Standard American Diet Negatively Impacts Learning and Memory
Dr. Kathie F. Nunley (c)2014
increased their daily consumption of calories by more than 25% over
the past 50 years. We are now beginning to see the deleterious effect
this diet change is having on our brains, particularly in how it impacts
learning and memory.
consumption and its associated weight gain has been linked to many
health related problems such as high blood pressure, insulin levels
and measures of inflammation. But we are now seeing a wide range of
research projects linking these high insulin levels and inflammation
to cognitive problems, both in young children trying to learn and
aging adults and the rise in Alzheimer's.
The biggest area
of concern for educators is the effect these diets have on the hippocampus
- the brain region in charge of memory formation - the cornerstone
to learning. The vast majority of the increased calories consumed
is coming from saturated fats and refined carbohydrates. Diets high
in fats and refined sugars cause significant impairment to the hippocampus.
These diets slow neurogenesis, the hippocampus' ability to regrow
and replenish new neurons; they also have a negative effect on synaptic
plasticity and they lead to a decrease in chemicals responsible for
associated with our American diet is how it undermines emotional-enhanced
learning. Normally, a moderate amount of stress or emotional excitement
leads to an increase in learning and retention. But diets high in
sugar and high fructose corn syrup, cause a decrease in stress-induced
corticosterone release. That means, they negate the effect. So while
we would expect highly motivated, excited children, under a moderate
amount of stress, to learn faster and perform better on tests, we
may have lost that advantage due to our high
much of this research has been done using rats in a laboratory, we
are also seeing new reserach using humans in the real world. And this
research also points to the problems associated with high sugar diets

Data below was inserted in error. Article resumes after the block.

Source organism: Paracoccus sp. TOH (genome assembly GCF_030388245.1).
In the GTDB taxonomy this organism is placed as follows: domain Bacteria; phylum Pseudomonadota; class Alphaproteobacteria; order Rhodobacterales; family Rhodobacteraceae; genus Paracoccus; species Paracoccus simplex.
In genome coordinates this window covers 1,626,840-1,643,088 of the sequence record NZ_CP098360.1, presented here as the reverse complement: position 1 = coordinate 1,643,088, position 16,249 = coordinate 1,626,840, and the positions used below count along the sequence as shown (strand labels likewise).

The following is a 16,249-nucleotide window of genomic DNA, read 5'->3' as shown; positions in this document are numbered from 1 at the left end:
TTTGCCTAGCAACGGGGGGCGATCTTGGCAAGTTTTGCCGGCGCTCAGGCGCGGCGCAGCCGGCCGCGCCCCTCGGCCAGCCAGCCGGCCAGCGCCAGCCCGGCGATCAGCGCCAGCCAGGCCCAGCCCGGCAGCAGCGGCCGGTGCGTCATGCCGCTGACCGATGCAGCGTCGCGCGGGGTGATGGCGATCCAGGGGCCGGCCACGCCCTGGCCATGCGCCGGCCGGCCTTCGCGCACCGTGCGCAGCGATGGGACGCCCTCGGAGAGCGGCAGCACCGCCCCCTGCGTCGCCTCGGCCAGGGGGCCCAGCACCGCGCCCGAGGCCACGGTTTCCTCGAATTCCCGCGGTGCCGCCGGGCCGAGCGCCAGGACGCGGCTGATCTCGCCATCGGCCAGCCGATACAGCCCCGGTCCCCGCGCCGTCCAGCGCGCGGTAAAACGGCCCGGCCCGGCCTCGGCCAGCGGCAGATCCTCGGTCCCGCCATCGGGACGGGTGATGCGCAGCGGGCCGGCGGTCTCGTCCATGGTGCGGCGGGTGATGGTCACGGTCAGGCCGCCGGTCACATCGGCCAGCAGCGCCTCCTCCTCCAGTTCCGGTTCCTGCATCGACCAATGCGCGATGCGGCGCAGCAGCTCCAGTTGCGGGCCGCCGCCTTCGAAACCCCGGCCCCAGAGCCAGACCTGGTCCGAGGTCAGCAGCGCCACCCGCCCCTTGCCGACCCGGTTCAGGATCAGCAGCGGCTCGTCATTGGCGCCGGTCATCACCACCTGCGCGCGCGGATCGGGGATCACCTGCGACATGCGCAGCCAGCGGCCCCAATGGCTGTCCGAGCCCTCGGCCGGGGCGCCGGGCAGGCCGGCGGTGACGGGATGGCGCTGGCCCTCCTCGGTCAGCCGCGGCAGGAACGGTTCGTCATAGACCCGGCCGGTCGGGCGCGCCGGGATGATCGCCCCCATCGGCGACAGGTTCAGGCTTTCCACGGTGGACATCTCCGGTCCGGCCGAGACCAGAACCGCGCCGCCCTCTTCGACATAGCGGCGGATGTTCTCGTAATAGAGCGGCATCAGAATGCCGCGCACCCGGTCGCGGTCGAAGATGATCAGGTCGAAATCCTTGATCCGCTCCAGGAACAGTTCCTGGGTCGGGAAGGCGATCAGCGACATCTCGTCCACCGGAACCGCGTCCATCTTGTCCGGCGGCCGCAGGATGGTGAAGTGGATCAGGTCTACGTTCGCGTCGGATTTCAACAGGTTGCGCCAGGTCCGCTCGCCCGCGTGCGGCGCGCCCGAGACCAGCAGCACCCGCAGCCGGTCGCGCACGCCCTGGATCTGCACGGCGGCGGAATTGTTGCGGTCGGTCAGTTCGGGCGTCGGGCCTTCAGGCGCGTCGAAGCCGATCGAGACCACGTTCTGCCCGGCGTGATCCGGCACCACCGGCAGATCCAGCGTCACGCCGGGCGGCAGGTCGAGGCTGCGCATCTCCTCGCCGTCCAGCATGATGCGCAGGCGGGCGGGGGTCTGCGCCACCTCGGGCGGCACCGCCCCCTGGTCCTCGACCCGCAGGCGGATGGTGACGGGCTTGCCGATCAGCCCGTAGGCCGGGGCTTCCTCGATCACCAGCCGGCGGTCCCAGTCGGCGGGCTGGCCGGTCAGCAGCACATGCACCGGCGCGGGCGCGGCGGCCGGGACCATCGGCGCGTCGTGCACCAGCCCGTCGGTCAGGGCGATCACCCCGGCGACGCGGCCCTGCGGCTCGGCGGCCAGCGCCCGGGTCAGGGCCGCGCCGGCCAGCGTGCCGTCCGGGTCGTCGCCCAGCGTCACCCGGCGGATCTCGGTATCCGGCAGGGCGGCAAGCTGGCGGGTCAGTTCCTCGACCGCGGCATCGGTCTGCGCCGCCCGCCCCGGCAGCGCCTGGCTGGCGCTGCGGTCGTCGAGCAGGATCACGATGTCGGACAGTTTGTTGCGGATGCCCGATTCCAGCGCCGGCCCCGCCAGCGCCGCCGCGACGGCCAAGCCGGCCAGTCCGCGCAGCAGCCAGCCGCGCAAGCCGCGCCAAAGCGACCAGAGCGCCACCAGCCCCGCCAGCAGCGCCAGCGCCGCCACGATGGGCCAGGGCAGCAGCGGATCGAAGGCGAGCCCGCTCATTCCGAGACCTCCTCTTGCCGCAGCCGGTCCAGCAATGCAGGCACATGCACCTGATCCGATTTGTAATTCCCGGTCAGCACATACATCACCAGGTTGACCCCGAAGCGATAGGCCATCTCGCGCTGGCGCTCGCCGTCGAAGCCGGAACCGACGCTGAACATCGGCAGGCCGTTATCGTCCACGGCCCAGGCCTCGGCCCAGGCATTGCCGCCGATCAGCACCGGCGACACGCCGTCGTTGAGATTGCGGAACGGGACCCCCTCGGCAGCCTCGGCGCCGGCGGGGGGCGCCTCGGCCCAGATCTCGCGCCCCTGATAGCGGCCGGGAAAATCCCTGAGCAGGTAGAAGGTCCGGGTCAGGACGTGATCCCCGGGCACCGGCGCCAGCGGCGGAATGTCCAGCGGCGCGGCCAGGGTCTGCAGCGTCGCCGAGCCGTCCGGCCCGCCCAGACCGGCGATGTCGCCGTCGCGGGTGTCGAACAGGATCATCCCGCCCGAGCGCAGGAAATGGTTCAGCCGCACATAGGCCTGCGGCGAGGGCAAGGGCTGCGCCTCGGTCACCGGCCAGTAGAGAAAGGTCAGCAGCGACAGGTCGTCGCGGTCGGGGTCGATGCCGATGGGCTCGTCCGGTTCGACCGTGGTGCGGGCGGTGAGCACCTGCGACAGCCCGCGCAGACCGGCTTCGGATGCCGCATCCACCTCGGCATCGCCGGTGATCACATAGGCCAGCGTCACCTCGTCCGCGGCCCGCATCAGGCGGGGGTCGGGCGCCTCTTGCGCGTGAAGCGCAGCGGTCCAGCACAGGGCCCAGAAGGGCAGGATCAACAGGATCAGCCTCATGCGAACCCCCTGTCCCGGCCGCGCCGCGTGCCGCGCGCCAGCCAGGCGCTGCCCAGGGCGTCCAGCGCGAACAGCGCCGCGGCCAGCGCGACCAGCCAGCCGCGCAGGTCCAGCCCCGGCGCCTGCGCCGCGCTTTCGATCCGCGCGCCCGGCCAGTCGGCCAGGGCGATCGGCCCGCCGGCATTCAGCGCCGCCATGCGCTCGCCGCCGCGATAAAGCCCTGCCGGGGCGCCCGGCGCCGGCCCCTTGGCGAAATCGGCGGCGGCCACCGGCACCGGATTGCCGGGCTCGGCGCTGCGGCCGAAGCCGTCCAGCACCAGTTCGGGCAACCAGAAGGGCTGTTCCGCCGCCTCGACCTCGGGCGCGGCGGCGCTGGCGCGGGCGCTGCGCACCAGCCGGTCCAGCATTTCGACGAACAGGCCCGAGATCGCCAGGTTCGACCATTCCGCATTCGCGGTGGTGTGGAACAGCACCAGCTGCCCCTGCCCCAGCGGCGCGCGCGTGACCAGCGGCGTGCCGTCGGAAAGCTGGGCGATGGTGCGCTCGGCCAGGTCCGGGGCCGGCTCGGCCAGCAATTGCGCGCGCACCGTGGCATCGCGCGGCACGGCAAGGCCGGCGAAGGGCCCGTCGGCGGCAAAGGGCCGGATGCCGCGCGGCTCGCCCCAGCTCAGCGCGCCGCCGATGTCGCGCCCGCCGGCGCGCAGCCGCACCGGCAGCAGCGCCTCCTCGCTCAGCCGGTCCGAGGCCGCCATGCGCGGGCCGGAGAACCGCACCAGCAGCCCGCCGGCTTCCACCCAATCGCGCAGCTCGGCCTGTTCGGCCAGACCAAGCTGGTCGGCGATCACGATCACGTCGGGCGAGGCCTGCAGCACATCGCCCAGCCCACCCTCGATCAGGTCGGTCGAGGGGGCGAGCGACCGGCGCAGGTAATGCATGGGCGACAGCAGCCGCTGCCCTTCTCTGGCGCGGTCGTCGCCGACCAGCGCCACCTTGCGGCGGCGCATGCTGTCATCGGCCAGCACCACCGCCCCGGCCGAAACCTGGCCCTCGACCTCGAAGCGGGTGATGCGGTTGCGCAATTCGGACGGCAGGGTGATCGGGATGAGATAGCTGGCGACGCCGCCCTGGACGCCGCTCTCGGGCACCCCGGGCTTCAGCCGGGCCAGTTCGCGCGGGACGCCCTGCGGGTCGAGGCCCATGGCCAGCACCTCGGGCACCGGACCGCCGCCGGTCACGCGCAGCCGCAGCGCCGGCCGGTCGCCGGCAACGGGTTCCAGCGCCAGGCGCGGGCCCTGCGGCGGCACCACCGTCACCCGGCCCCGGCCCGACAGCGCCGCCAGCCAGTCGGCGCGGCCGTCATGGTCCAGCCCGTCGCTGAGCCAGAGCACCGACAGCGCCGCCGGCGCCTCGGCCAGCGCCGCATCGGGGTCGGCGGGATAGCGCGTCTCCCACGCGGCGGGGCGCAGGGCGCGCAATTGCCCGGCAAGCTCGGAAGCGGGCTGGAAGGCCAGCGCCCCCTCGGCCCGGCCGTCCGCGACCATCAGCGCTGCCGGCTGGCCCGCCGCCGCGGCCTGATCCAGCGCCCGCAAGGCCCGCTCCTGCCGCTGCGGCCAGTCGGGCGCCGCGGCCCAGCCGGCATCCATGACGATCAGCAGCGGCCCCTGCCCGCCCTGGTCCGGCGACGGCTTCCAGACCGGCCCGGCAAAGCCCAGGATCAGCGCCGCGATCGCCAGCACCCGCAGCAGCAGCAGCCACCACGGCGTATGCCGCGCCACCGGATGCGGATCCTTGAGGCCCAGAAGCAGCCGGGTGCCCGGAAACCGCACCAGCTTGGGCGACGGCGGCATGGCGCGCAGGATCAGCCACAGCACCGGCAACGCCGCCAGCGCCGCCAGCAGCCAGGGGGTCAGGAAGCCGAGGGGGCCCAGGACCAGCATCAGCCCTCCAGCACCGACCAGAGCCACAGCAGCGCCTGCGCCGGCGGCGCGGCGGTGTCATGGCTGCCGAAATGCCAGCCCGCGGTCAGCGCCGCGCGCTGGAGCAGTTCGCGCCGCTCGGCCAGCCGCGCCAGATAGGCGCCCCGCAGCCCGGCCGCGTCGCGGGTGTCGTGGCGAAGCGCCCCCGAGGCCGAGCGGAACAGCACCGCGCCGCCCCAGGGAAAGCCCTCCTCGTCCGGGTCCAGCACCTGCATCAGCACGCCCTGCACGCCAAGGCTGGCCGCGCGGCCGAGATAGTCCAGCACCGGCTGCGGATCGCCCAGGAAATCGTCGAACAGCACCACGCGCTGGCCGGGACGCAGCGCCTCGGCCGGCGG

that are also low in Omega-3 fatty acids (another hallmark of the
Standard American Diet).
piece of research, out of UCLA, showed that students with high
sugar intake and the common high Omega 6 / low Omega 3 diet, had lower
cognitive scores and insulin resistance. The good news in this reserach
is that Interestingly, once diets were supplemented with high Omega-3
foods, many of the the negative cognitive effects of the high sugar
diets were eliminated.
A separate research
project looked at the diets of children aged 7 - 9. They compared
groups of children who had diets high in saturated fatty acids (Omega-6)
with those whose diets were higher in Omega-3 fatty acids. Those children
high in Omega 6's had
much lower memory and learning scores than did children whose diets
include high Omega-3 fatty acids. The children who had high Omega-3
diets just had better hippocampal function.
So what are educators
and parents to do? Education in our schools should include information
on how children learn best and that includes nutrition. Schools need
to be an example of how to create healthier climates for learning.
These could include:
Fructose Corn Syrup and high Omega-6 oils from the cafeteria and vending.
(read labels, avoid vegetable oil, corn oil and "hydrogenated"
of Omega-3 rich foods: These include fish, flax, olive oil, coconut,
coconut oil, avacado, olives, palm oil, and fats from animals fed
in the difference between Healthy Fats and Unhealthy Fats.
food convenient. (Apples should always be presented sliced and ready
for dipping if we want them to compete with french fries!) Move healthier
options to the front and discount their price. Make unhealthy food
more expensive and harder to find.
caloric intake by providing higher protein options which eliminate
snacking and hunger throughout the day.
parents and students on the advantages of lower caloric diets, high
in Omega-3 fatty acids, low in Omega-6 foods and eliminating high
fructose corn syrup completely from the diet.
Agrawal R &
Gomez-Pinilla F (2012). "Metabolic syndrom in the brain: deficiency
in omega-3 fatty acid exacerbates dysfunctions in insulin receptor
signalling and cognition." Journal of Physiology 590, 2485–2499.
Baym, C. et
al (2014). "Dietary Lipids are differentially associated with
hippocampal-dependent relational memory in prepubescent children."
American Journal of Clinical Nutrition. Vol 99(5); 1026-1032.
M. & Doraiswarmy, M. 2009. "Does Eating Fewer Calories Improve
the Brain?". Scientific American. March.
& Zied, E. (2010). The standard American diet and its relationship
to the health status of Americans. Nutrition in Clinical Practice,
Ross, A.; Darling,
J; & Parent, M. (2013). "High Energy Diets Prevent the Enhancing
Effects of Emotional Arousal on Memory." Behavioral Neuroscience,
Vol 127(5), 771-779.
F. Nunley is an educational psychologist, author, researcher and speaker
living in southern New Hampshire. Developer of the Layered Curriculum®
method of instruction, Dr. Nunley has authored several books and articles
on teaching in mixed-ability classrooms and other problems facing
today's teachers. Full references and additional teaching and
parental tips are available at: http://Help4Teachers.com Email her:
Kathie (at) brains.org
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